Swimming Legal Backstroke Flip-turns

Today, we’re going to review the backstroke flip-turn. Back when I was a competitive swimmer, we were not allowed to roll to our stomach on this turn. So, in learning how to complete this turn, I started by counting my strokes from the flags to the wall. For me it’s: one, two, three, four. Once I got my stroke count down, I subtracted one stroke for a stroke of freestyle, and I subtracted one stroke for the flip. So, as I swim in from the flags, it’s- one, two, freestyle, flip.

Now, if you’re a competitive swimmer, there are a number of ways that you can be disqualified on the turn. Delay initiating arm stroke, delay initiating turn, multiple freestyle strokes, not on back off wall, and you must resurface prior to the fifteen meter mark.

Delay Initiating Arm Stroke: As you reach forward on your one, allowed, stroke of freestyle, you must immediately pull through and initiate the turn. If your arm just hangs out there instead of immediately pulling through that is a disqualification.

Delay Initiating Turn: As soon as you finish your single, allowed, stroke of freestyle, you need to initiate the flip. Swimmers that kick with both arms down at their sides in order to get closer to the wall are guilty of “delay initiating turn”.

Multiple Freestyle Strokes: As indicated above, you are only allowed one single stroke of freestyle on your backstroke turn. If a swimmer takes more than on stroke of freestyle while heading into the wall on backstroke, this is a disqualification.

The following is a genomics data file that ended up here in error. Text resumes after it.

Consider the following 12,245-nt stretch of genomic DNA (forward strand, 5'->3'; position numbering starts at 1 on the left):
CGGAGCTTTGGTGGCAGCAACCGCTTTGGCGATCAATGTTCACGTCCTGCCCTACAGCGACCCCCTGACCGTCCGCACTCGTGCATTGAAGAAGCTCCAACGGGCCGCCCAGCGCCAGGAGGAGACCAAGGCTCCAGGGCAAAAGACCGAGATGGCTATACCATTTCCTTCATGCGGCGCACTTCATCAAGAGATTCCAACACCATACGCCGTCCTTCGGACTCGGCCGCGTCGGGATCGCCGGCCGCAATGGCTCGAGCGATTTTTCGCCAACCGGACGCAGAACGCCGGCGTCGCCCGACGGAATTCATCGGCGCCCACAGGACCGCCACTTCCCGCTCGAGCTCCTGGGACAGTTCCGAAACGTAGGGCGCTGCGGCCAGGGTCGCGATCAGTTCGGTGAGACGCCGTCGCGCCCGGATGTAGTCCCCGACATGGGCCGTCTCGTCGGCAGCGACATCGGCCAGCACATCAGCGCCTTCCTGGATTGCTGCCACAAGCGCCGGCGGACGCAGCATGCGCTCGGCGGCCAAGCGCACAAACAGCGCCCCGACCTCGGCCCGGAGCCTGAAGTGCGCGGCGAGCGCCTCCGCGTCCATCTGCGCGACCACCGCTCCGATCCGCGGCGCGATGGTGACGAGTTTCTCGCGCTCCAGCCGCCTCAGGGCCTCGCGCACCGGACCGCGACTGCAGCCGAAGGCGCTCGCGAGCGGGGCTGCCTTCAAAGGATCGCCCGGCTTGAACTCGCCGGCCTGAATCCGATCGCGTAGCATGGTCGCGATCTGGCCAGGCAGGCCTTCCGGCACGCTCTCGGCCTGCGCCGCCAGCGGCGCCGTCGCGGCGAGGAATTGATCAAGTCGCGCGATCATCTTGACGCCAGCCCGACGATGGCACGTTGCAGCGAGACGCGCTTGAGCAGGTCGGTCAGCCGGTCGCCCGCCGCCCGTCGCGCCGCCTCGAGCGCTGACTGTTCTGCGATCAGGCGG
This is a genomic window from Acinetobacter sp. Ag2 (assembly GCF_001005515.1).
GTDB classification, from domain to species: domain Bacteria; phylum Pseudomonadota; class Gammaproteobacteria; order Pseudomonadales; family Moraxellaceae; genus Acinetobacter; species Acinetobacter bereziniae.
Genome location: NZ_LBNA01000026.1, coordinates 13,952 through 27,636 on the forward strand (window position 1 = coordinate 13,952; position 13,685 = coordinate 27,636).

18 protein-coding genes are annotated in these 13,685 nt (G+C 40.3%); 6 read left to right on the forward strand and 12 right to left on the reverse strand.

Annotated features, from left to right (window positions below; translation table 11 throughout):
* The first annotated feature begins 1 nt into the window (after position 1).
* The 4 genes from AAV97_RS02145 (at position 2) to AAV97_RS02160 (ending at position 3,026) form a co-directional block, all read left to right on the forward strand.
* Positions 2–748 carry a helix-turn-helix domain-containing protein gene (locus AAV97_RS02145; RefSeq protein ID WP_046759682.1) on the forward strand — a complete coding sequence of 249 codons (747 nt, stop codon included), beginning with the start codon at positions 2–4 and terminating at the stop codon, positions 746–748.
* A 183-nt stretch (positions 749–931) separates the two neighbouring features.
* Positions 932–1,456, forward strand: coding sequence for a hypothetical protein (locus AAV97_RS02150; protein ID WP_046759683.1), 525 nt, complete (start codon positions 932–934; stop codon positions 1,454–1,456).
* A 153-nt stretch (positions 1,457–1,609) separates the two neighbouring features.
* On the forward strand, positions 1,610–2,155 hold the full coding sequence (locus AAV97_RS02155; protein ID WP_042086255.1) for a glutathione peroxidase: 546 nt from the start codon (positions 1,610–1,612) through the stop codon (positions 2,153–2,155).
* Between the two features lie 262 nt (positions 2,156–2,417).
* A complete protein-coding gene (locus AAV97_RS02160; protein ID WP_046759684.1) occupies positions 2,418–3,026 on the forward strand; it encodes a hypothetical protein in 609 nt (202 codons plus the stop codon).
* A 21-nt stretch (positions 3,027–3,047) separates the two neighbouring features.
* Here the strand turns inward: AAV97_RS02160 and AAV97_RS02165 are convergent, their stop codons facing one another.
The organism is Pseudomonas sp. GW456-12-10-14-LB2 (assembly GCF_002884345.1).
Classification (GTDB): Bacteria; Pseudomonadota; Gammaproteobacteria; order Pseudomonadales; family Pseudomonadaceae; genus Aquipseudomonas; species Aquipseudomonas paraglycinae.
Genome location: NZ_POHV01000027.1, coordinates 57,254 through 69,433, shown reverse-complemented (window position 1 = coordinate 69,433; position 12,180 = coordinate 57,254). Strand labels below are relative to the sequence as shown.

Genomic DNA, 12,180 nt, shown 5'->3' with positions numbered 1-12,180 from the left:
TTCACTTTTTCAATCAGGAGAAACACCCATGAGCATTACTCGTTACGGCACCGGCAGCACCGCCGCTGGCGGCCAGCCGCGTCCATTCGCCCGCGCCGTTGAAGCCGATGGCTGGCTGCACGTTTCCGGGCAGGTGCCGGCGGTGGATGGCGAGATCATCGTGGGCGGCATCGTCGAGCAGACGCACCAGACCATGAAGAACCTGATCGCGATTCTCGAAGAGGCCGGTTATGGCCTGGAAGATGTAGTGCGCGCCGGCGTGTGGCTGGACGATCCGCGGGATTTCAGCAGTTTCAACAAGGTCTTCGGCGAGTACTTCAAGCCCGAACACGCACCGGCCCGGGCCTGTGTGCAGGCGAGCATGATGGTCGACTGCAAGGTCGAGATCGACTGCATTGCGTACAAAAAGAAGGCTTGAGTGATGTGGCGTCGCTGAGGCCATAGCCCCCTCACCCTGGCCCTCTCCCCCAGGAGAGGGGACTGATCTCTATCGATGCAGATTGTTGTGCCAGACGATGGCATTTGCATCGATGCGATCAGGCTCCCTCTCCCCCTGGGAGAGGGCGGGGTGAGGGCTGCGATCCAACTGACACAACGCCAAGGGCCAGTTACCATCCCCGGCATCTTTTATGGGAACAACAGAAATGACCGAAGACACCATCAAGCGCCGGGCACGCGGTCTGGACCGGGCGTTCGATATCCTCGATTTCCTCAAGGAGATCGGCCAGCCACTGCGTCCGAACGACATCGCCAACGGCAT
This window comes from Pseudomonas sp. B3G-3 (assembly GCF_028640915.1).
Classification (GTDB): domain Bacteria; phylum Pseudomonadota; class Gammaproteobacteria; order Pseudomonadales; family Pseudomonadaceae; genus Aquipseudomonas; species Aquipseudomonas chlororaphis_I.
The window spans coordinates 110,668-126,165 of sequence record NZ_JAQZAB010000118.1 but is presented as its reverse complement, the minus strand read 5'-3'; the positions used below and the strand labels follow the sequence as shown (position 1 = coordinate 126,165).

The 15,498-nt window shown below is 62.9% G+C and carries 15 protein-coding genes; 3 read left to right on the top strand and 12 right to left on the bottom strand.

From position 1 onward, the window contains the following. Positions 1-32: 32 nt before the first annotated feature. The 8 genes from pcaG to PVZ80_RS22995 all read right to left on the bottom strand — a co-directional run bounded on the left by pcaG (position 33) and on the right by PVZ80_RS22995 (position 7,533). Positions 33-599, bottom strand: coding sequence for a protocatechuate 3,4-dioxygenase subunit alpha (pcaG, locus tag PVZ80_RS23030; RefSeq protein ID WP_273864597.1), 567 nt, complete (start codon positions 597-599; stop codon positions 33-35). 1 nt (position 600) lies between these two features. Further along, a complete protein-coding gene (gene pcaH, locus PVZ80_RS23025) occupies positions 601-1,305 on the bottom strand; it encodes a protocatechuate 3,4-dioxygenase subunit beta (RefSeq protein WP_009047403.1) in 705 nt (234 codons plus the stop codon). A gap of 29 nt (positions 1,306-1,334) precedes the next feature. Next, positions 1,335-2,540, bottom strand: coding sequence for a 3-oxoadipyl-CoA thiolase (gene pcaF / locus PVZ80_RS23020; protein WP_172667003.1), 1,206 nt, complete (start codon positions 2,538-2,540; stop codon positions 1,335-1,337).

Not on Back Off Wall: Upon completing the flip, you need to leave the wall on your back. If the swimmer is not on their back as their feet leave the wall, this is a disqualification.

Fifteen Meter Mark: Today’s competitive swimmers are coached to dolphin kick under water off of their turns on freestyle, backstroke, and butterfly. However, the swimmer must resurface prior to swimming fifteen meters down the pool. This is usually indicated on the pool’s lane markers with a different colored lane buoy.

Now, this turn is tough on younger swimmers because they are taking a lot more strokes into the wall than an adult, and they’re always growing. Plus, depending on their level of fitness, their stroke count into the wall twenty-five yards into a hundred backstroke might be different than it is seventy-five yards into that hundred yard race. Still, if you practice, learn your stroke count, and swim hard into your walls, you can become successful at this turn.


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Written by Chris B.

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